“Then Along Comes Mary”

The song lyrics ring through my soul. I’m not sure how but the Bloodhound Gang managed to describe my exact life with that one song.

And then along comes Mary
And does she want to see the stains, the dead remains of all the pains
She left the night before
Or will their waking eyes reflect the lies, and make them
Realize their urgent cry for sight no morend then along comes Mary

And does she want to see the stains, the dead remains of all the pains
She left the night before
Or will their waking eyes reflect the lies, and make them
Realize their urgent cry for sight no more

I was ready to be left alone in my darkness. The stains slowly spreading around me. Then she shows up with topaz colored eyes and I knew I could no longer hide.


Growing Up (short story)

Of course, it would happen this way! Lydia dropped her book bag onto the floor as her arms went numb; it was all she could do not to sink to the floor herself. Sandra lay in bed staring at nothing, foam crusted at the corner of her mouth. There was a grey tinge to the skin that couldn’t be mistaken for anything but the color of death. Shakily she crossed the room to close the curtains effectively covering the room in darkness. It couldn’t hide the stench of burnt plastic or the acrid smell of decay. Lydia snatched up her bag and quickly left the room closing the door behind her.

In her own room she turned on the record player so Ozzy could fill the empty spaces. The image of Sandra’s corpse stayed with her clogging up her mind so she could think of nothing else. Desperately she reached for The Prince on the shelf above her desk. She took it over to her bed where she carefully lifted the cover. Nestled inside the cutout pages was a joint and a lighter. At this moment she was grateful for Leo’s insistence to preroll all of her weed ahead of time. Her hands were shaking so much she knew she wouldn’t have been able to accomplish that process. She sparked the joint and breathed in deep pulling smoke all the way into the bottom of her lungs.

How could Sandra have done this to her? Sure their’s wasn’t a relationship based on love like most mothers and daughters. It was more of a mutual hatred. Lydia needed a roof over her head and someone to pay the bills. Sandra seemed to like to have someone around to yell at when the drugs finally left her system. Not that Lydia was home when Sandra became sober. It still rankled that Sandra would just overdose like, that leaving Lydia to deal with everything on her own. She should’ve just filled out the emancipation forms a long time ago and rid herself of the burden of having to care for her mother. Now she was stuck with a dead body and the possibility of ending up in the system. Which is what Lydia was trying to avoid by staying with Sandra.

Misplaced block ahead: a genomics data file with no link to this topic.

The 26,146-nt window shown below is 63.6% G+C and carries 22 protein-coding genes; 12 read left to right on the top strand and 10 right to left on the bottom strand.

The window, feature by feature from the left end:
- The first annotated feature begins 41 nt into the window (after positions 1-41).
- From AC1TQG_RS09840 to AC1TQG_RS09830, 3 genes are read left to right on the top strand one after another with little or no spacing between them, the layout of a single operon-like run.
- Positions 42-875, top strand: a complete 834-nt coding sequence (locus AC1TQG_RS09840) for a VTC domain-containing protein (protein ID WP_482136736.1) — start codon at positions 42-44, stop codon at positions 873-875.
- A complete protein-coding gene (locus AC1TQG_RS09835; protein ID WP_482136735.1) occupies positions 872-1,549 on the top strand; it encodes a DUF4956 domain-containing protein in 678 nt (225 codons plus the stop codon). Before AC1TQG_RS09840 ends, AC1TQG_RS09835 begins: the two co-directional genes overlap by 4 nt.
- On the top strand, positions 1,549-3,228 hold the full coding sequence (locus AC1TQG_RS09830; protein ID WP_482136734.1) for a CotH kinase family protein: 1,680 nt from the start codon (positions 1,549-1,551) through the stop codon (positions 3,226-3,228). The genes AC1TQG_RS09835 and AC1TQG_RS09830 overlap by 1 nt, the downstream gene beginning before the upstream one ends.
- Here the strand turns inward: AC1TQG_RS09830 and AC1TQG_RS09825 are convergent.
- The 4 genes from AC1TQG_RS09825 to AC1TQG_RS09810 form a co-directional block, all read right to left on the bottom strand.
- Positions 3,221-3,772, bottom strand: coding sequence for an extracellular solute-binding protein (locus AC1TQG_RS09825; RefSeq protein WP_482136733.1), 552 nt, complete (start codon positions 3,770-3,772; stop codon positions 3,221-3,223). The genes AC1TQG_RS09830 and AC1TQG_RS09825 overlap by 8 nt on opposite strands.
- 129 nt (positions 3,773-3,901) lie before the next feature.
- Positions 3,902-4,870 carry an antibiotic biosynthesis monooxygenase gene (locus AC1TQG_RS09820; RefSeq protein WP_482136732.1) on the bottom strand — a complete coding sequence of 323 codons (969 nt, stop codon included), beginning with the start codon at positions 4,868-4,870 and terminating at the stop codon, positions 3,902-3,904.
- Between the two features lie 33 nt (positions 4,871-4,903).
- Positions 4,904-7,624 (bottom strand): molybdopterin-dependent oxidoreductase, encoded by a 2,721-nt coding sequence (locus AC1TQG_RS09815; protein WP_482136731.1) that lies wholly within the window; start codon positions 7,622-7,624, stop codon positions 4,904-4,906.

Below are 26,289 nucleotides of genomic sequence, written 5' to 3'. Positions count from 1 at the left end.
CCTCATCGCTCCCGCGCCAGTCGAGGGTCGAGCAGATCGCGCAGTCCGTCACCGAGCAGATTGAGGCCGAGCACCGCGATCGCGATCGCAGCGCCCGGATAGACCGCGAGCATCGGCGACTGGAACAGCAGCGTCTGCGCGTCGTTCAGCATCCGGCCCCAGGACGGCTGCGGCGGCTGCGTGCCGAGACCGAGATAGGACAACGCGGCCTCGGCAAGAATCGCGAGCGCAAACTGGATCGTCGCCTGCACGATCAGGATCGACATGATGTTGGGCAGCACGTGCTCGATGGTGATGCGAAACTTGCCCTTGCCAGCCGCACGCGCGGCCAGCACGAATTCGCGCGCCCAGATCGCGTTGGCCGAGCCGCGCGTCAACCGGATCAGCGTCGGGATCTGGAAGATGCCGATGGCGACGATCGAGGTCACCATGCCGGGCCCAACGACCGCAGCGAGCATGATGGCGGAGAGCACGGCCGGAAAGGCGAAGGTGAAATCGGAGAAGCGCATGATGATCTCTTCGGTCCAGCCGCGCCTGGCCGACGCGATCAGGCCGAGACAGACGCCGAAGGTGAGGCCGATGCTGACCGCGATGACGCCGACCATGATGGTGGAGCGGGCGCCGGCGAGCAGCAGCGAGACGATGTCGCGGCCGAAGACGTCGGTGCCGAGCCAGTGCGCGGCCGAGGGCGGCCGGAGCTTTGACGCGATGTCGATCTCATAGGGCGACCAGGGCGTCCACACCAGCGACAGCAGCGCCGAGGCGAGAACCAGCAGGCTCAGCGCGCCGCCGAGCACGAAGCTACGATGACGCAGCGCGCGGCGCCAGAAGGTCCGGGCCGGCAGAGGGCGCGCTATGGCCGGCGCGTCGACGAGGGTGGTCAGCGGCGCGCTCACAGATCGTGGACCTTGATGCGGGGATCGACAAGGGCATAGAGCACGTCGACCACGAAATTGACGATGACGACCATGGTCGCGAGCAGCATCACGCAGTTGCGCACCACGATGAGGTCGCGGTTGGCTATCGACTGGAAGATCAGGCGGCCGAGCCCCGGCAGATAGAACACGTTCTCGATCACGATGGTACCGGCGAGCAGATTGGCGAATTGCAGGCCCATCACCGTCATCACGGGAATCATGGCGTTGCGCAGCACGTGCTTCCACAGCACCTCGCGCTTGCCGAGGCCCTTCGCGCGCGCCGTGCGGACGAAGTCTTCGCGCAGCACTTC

The doorbell rang startling Lydia out of her daze. She quickly snuffed out the joint cursing the entire time. Positive that one of Sandra’s “friends” was at the door looking for a good time, she yanked the door open with a sneer. Unless the guy was into necrophilia, that was unlikely happen tonight. Still she had to deal with this problem before whoever it was decided to get belligerent. She didn’t need the neighbors calling the cops till she figured out what to do about Sandra. “WHAT THE HELL DO YOU WANT?” she demanded.

“Just, you.” was the smirked response from a crowded shadow, where a lit cigarette took a drag, and a man slumped against the wall one ebony shoulder exposed from his bright purple top. A bulging backpack lay against his legs like a drunken toddler. “What’s wrong Baby Girl?” He asked tenderly reaching for her face.

Lydia forced on a watery smile, “What makes you think anything is wrong?” She turned her back on her friend and walked away from the door forcing back the frustration of the last few moments.

“Because I know you to damn well, Sweetheart.” Leo closed the door behind him and placed his backpack onto the oriental coffee table Sandra got at a garage sale. It settled there with a clink of glass as Leo turned his focus to his friend who seemed to be trying to hold herself together by wrapping her arms around her stomach. “That and you opened the door yelling at me. Now tell me what is wrong.”

Lydia leaned back against the wall still hugging herself.  She looked away from Leo not wanting to see his reaction as she said, “Sandra is dead. She overdosed in her bedroom.”

“Is that all?” Leo asked smirking. His friend should’ve been relieved to be rid of the burden that was her mother. Something wasn’t adding up. Lydia wanted to wipe the smug look off his dumb face.

“She’s still in her room,” Lydia confessed in a whisper, “I don’t know what to do.”  The enormity of the next few moments began to weigh on her and she sank to the ground rubbing her arms. Leo walked passed her and the family photos Sandra took when they were still happy. While they covered the walls they only showed Lydia when she was baby til she was five. When the pictures stopped is when Sandra lost the battle against the meth that took her.

Eventually, Leo made his way back into the living room where Lydia stayed huddled against the wall. He sank down next to her and placed a hand on her head. “Well, we are going to have to do something,” he began gently. “We can’t let her rot in there.”